By Jean Edelstein, for TransferWise
Except that it isn’t. If ice cream vans did cones the way that banks do international transfers, would you take it? I don’t think so.
The truth is: you don’t need a degree in finance to understand how you’re getting ripped off. You just have to understand a few basic principles (I do! So can you).
Exchange rates (also known as ‘forex rates’ by people who like jargon) are set by international currency traders who buy and sell money 24 hours a day during the week. The mid-market rate is the ‘real’ rate: the midpoint between the ‘buy’ and ‘sell’ price of a given currency. It’s the rate that banks use when they trade with each other, and it’s the rate that you’ll find if you look it up on Google or Xe.com.
It isn’t the rate that you’ll get from your bank. Ever punched in an amount of money to Google to see how much it will be worth in another currency, and then noticed how it doesn’t add up to what you get from your bank? That’s because banks and other forex service providers often use rates that aren’t as good as the mid-market rate, so that they can skim a bit extra for themselves. You’ve probably noticed at airport currency exchanges how the signs say, ‘We buy’ and ‘we sell’ at rates that don’t reflect what Google is telling you. Banks are doing that too, but in really really really small print.
My American bank offers me free international transfers to 20 countries. Great! Oh, wait, there’s some small print that notes ‘If the transfer made in foreign currency, the exchange rate includes a fee for the currency conversion.’ ‘Free’ in this case means ‘with a hidden markup. Other banks offer a fixed fee for international transfers, which sounds great in principle but is less great if it turns out that fee is $50 and you need to send $100.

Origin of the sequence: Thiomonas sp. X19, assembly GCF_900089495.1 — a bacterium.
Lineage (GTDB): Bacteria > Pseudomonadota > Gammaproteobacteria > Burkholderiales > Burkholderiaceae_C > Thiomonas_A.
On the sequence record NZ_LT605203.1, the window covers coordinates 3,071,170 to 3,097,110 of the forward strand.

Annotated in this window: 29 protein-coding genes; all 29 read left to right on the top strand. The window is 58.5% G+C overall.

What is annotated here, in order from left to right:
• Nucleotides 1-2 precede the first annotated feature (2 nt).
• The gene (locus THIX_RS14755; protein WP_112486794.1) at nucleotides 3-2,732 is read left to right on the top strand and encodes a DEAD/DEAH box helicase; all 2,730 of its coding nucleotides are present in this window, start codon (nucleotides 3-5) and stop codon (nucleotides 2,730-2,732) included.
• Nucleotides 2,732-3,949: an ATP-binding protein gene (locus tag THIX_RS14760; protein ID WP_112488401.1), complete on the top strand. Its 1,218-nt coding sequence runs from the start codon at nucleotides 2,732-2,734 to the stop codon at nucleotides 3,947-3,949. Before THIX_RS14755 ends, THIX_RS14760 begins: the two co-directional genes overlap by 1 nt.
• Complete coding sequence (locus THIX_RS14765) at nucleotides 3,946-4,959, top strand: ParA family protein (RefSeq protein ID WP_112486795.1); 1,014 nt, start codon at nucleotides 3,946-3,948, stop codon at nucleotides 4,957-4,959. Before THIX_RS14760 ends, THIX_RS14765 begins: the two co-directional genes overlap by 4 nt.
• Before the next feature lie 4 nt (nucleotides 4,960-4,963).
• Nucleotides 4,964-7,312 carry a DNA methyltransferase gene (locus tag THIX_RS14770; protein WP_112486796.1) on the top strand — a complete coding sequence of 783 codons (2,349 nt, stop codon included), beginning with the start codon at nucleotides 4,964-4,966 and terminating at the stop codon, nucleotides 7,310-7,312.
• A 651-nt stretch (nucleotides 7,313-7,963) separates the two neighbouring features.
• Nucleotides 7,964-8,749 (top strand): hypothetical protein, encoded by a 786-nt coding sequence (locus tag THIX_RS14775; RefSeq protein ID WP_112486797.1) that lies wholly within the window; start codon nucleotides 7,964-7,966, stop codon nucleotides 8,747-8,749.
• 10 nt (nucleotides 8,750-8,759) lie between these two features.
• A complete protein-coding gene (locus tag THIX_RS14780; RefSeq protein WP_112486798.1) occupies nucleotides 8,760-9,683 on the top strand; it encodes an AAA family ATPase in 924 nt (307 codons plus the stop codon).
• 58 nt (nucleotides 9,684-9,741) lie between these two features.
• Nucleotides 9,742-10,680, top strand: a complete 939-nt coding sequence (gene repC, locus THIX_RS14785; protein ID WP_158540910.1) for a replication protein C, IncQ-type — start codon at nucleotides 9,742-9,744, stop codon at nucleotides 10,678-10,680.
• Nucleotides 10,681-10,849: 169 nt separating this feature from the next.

For example: I wrote a piece for a British magazine. They paid me with a bank-to-bank transfer. When the payment arrived in my US bank, it was short $20, which amounted to a 5% pay cut. Why? I asked the editor. ‘I have no idea,’ she said. Why? I asked my bank. ‘We didn’t charge you a fee’ they said. These little bites can start to hurt, especially if you do the math over the course of a year.
True story: last year when I moved back to the US from Europe I needed to close out some credit cards that were being paid through my British bank account. I prepared myself to take the usual hit: for the money that I was sending to London to arrive missing a large chunk. Then a friend who’d also been living overseas for a long time told me about TransferWise: I could send my money to the UK for a fraction of the cost. TransferWise always uses the mid-market exchange rate, and charges the lowest possible fee — $3 for up to $500, a 1% fee on transfers from $501 to $5000, and a fee of just 0.7% for transfers over $5000. That seemed…reasonable. Which was not a word I have ever used in reference to foreign exchange before.